Daniel Murphy (162, 63, 119). To say the trade to Colorado made a difference in his draft position is a bit of an understatement. I think the first number was too late even without the trade, and the second one is way too early even with it. I have always had a soft spot for Murphy but don’t know that I’m going to want to pay what I need to own him, and of course his price will only go up if he looks healthy this spring.
Jesus Aguilar (54, 72, 77). Another player that I wouldn’t mind owing but probably won’t because I’m not confident enough to pay his 2019 price. Could still end up being a nice value though, if he repeats or builds on 2018.
Gary Sanchez (57, 62, 56). The fact that he is still being drafted this high after a disastrous 2018 shows how anxious folks are to get a catcher who could make a difference. As I said, I’m basically on a catcher boycott right now, but if Sanchez does in 2019 what folks thought he’d do in 2018, I suppose grabbing him where he’s getting drafted could pay off.
Aldaberto Mondesi (36, 42, 43). In terms of 2019 value, seems like he was the most disagreed-upon player by the experts at the end of the season. I feel like I’m a little higher on him than some, but still didn’t come close to drafting him.
Mallex Smith (104, 83, 96). One of my favorite sleepers going into last year; obviously his price has climbed significantly since March of 2018. I haven’t drafted him yet, but I may end up with him on a few teams once I wrap my head around where I’d need to draft him.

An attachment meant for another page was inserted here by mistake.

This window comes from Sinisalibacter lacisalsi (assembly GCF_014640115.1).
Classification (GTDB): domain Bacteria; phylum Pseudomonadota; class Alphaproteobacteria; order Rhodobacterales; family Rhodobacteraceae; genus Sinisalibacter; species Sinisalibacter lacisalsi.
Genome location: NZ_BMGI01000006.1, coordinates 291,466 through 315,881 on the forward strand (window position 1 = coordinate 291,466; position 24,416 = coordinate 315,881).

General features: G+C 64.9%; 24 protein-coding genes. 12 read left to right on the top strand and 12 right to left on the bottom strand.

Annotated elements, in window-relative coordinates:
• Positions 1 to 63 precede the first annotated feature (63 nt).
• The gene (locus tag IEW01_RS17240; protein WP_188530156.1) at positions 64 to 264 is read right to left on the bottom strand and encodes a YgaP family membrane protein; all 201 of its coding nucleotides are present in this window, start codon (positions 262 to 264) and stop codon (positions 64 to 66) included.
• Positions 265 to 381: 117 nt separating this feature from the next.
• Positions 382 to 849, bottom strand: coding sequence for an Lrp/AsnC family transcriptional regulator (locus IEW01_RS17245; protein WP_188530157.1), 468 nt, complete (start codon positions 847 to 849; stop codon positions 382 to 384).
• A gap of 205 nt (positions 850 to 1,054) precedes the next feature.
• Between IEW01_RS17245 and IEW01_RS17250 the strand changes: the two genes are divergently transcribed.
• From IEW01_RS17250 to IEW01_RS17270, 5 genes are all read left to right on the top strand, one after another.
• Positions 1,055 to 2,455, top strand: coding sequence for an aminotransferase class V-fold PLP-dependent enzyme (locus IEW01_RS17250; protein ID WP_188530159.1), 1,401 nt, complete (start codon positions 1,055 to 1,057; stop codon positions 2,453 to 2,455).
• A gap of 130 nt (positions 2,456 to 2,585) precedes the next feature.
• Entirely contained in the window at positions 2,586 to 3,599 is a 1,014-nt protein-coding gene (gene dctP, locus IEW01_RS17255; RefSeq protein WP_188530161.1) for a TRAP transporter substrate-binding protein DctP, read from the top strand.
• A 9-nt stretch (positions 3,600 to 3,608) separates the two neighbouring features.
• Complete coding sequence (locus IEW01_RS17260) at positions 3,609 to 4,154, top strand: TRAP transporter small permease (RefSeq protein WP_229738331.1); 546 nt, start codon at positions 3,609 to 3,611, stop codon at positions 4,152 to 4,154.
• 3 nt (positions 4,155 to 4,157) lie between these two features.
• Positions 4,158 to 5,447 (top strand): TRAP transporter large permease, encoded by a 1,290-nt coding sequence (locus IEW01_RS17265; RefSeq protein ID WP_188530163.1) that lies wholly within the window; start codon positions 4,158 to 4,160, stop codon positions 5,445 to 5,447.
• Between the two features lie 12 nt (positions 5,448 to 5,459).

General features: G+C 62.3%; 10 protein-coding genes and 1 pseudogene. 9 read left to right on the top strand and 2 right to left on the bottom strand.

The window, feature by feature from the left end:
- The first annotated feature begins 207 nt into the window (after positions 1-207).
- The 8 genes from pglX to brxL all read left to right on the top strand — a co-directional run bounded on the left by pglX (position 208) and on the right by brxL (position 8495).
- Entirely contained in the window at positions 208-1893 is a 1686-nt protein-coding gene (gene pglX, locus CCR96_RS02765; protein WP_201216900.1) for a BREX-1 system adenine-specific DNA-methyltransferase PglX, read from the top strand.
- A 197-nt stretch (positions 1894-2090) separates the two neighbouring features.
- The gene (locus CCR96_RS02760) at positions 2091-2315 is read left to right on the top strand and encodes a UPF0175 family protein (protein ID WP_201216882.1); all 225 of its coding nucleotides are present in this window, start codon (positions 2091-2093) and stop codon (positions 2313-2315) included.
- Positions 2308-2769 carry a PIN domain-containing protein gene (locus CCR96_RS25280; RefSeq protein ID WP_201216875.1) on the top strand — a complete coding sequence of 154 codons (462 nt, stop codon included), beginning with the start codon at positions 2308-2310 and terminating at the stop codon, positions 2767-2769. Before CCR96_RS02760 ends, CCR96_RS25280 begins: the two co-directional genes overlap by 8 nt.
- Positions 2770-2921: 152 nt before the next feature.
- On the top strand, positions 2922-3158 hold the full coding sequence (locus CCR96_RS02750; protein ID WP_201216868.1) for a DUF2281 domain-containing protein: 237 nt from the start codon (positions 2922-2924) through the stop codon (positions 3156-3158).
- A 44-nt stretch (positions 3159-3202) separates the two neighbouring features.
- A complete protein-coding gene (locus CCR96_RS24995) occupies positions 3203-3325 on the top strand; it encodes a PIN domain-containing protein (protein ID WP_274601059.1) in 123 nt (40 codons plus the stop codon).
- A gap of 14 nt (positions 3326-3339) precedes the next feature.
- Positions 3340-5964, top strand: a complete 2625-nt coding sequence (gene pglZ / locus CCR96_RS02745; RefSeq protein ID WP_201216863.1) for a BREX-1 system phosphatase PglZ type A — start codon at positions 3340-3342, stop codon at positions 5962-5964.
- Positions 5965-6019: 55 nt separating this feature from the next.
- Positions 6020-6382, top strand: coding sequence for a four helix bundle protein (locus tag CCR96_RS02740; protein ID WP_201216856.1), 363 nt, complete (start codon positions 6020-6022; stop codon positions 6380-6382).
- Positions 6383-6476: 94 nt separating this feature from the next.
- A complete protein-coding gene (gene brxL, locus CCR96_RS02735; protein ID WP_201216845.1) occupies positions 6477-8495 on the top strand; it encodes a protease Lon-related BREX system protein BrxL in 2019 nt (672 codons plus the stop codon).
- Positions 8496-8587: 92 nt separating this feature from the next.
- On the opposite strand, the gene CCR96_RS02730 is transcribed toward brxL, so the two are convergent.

Ramon Laureano (194, 180, 185). Wanted him in each league and waited too long every time.
Miguel Andujar. (70, 62, 65). Pick 70 felt like he was being undervalued , so I went ahead and grabbed him in the fourth round of my second draft. Gotta figure there’s a pretty good chance he’s going to play — and hit — whether he’s on the Yankees, or any other major league baseball team.
David Dahl. (82, 80, 72) . I didn’t really target him, yet ended up taking him in two of my three drafts. Perhaps I overpaid, but round 6 or later seemed like a fair price with this league set-up — it won’t be a disaster if he busts, and if he does finally actually get to play and goes nuts…
Draft 1: Mookie Betts, Mike Trout, Jose Ramirez, Francisco Lindor, Max Scherzer, Trea Turner, J.D. Martinez, Nolan Arenado, Manny Machado, Alex Bregman, Jacob deGrom, Chris Sale, Jose Altuve, Javy Baez, Christian Yelich
Draft 2: Trout, Mookie, Turner, Ramirez, J.D., Lindor, Arenado, Yelich, Scherzer, Bregman, Machado, Harper, deGrom, Sale, Altuve
Draft 3: Trout, Mookie, Ramirez, Lindor, J.D., Yelich, Scherzer, Acuña, Turner, Arenado, Bregman, deGrom, Baez, Machado, Harper